Found in 8 Collections and/or Records:
This collection contains a statement of account and stock certificates issued to Charles Mayer, who was an investor in the American Society for Jewish Farm Settlements in Russia, Inc.
Joseph A. Rosen was an agronomist and official of the American Jewish Joint Distribution Committee. In the 1920s and 1930s he organized and coordinated relief activities for impoverished Jews in the Soviet Union. Joseph A. Rosen was a director of the American Jewish Joint Agricultural Corporation (Agro-Joint) that tried to develop Jewish settlements and assisted with organization of Jewish factories, cooperatives, schools, and health care facilities. All these subjects are covered in this collection. These are the papers of Joseph A. Rosen in his official capacity as a Director of the Agro-Joint. The collection contains agreements between Agro-Joint and the Soviet government, reports, and field observations of the agronomists and officials of the relief organizations, particularly of the Agro-Joint, technical reports and documentation necessary for development and financial sustainability of the Jewish settlements. Maps and landscape plans are also part of this collection.
Real estate lawyer, judge, newspaper editor, and philanthropist, Myer S. Isaacs was the eldest son of the second English-speaking Rabbi in the United States, the Rev. Dr. Samuel M. Isaacs (1804-1878). The Isaacs Family were founding members of the New York-based Jewish civil rights organization, the Board of Delegates of American Israelites (1859-1878), published the Jewish Messenger (1859-1902), and Myer was the first president of the Baron de Hirsch Fund. This Collection contains documents deriving from Myer and Samuel Issacs, and Myer's brothers Abram (1852 or 53-1920) and Isaac Isaacs (1845-1907). Information concerning Myer's children may also be found, including documents from his son Stanley (1882-1962), Manhattan borough President and New York City Councilman. Includes correspondence, clippings, commencement programs, invitations, souvenir and anniversary programs, election campaign materials, obituaries, funeral programs, and citizenship papers.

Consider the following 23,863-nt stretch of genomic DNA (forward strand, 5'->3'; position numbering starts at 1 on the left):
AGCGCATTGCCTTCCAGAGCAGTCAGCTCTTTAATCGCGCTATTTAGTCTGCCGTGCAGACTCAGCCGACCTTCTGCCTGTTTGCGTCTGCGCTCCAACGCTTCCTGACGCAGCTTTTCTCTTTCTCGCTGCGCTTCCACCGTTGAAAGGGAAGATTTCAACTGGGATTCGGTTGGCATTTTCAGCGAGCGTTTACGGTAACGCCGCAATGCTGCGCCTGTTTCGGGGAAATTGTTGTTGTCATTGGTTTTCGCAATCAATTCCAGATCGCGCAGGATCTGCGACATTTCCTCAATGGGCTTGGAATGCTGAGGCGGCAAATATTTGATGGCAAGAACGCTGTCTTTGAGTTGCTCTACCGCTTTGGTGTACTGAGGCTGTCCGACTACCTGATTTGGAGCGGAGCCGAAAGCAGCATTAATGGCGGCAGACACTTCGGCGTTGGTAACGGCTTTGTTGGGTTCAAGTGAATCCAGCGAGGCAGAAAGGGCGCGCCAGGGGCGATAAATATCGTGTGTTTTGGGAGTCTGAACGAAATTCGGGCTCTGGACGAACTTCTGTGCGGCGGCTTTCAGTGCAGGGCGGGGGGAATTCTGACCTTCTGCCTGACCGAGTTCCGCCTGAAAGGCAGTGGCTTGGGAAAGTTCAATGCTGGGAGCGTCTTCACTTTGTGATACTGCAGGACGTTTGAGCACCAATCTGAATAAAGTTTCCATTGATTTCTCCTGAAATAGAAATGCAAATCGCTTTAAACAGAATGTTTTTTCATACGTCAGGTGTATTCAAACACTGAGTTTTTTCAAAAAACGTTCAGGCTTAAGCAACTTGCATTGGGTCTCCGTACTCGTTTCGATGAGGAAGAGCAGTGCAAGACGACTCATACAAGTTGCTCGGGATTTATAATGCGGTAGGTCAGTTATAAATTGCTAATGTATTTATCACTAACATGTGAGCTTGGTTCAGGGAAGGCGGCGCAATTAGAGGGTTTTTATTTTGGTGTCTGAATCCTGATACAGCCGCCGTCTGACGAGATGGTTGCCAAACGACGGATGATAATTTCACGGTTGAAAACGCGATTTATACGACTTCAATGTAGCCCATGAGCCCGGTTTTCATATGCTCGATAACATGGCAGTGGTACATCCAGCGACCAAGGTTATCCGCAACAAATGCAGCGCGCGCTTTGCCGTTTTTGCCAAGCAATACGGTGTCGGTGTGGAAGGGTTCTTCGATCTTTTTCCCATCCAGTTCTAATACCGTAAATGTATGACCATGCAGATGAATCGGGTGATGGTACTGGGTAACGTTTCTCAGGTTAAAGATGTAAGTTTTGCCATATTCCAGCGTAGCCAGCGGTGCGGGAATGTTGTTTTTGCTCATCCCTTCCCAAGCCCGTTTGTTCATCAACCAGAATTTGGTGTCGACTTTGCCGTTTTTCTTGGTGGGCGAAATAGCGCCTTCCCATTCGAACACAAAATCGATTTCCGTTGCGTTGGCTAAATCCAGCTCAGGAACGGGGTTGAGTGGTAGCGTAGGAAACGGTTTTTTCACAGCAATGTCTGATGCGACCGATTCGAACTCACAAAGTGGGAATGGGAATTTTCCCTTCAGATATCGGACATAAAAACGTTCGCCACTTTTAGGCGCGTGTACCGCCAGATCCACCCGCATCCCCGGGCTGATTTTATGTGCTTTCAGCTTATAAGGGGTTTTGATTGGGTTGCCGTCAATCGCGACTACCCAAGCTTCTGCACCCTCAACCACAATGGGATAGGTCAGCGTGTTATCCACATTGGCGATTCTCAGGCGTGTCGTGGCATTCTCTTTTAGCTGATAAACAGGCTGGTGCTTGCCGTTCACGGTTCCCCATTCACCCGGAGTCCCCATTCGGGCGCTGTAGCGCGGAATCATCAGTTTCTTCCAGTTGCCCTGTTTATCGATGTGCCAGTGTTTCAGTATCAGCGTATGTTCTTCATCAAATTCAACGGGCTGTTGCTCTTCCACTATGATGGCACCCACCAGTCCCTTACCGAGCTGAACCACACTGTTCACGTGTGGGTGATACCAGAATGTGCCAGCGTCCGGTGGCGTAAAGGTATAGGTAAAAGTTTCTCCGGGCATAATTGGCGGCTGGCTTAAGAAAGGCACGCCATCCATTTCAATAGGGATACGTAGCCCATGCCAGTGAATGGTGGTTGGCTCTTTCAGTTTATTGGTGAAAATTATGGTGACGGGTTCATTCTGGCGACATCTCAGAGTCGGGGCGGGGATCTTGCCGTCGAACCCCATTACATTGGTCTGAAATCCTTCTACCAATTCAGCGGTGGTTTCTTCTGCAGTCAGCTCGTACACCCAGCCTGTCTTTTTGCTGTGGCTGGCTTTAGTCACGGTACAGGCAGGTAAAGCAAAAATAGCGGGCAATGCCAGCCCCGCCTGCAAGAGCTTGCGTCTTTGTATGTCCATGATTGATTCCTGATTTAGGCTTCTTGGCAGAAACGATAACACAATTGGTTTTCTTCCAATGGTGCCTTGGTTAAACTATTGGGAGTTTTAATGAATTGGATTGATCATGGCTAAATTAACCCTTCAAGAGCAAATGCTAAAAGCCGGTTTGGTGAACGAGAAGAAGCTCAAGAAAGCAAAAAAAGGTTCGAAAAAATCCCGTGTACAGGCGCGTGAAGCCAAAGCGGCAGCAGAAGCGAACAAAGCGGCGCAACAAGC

Collection contains the official minute book of the Executive Committee (Feb. 1932-Jan. 1934;, financial, membership and administrative records; correspondence; questionnaires circulated to interested individuals soliciting biographical data and opinions on preferred forms of farm organization; inquiries pertaining to land purchase and other information relating to the proposed colony; and a brief history of the Organization of Jewish Colonies in America by H. Goldkrantz.
Philip Cowen (1853-1943) was a Conservative Jew who grew up on the Lower East Side of Manhattan. Though he only studied for one year at the City College of New York, the literary-minded Cowen became the founder (with Rev. Dr. Frederic de Sola Mendes) and editor of the Conservative Jewish publication, the American Hebrew from its inception in 1879 until his resignation in 1906. In 1905, Cowen was appointed by President Theodore Roosevelt to the Ellis Island positions of Immigration Inspector on the Board of Special Inquiry, determining the fitness of émigrés to the United States, and later advanced to Inspector-In-Charge of the Division of Information for Employment and the Discharging and Information Division. In addition, Cowen was a member of the Young Men's Hebrew Association, was a founder of the The Judeans society, a secretary for B'nai B'rith, and published an autobiography entitled Memoirs of an American Jew (1932). Documents include writings and material on immigration, surveys of American leaders and intellectuals on Anti-Semitism, and background materials for articles written in the American Hebrew. The collection contains correspondence, articles, documents, official reports, telegrams, clippings, pamphlets, photographs, and handwritten notes.
Contains research and writing compiled by Rabbi H. David Rutman, primarily regarding the Jewish agriculture movement and New York Jewish agricultural colonies in the mid 1800s and early 1900s. Also includes Rutman's Master's dissertation for New York University, titled, "Ludwig Lewisohn: His Writing of Religious Interest." Agriculture material consists of copies of mortgages and listings of landowners from Sholam colony; and newsclippings and articles regarding the Jewish Agricultural Society, the beginnings of the agricultural movement in America, Ellenville colony, Sholam colony, and boardinghouses in the Catskills in the early years.
The Baron de Hirsch Fund Records document the organization's involvement in the planning of agricultural communities across the United States and to some extent in South America; the founding and administrative dealings of agricultural and trade schools; the establishment of the Jewish Agricultural Society; and the business records of the Fund itself. In addition, the collection documents the protection offered to immigrants through port work, relief, temporary aid, promotion of suburban industrial enterprises and removal from urban centers through the Industrial Removal Office, land settlement, agricultural training, and trade and general education. In this respect, the collection is of major interest for Jewish genealogists as it documents a number of individual immigrants. In addition, the collection contains documentation on the administration and organization of the fund, documentation on Jewish farming colonies such as the Jewish Agricultural Society, Woodbine Colony and Agricultural School, and documentation on the Baron de Hirsch Trade School. In addition, the collection contains blueprints and photographs of facilities.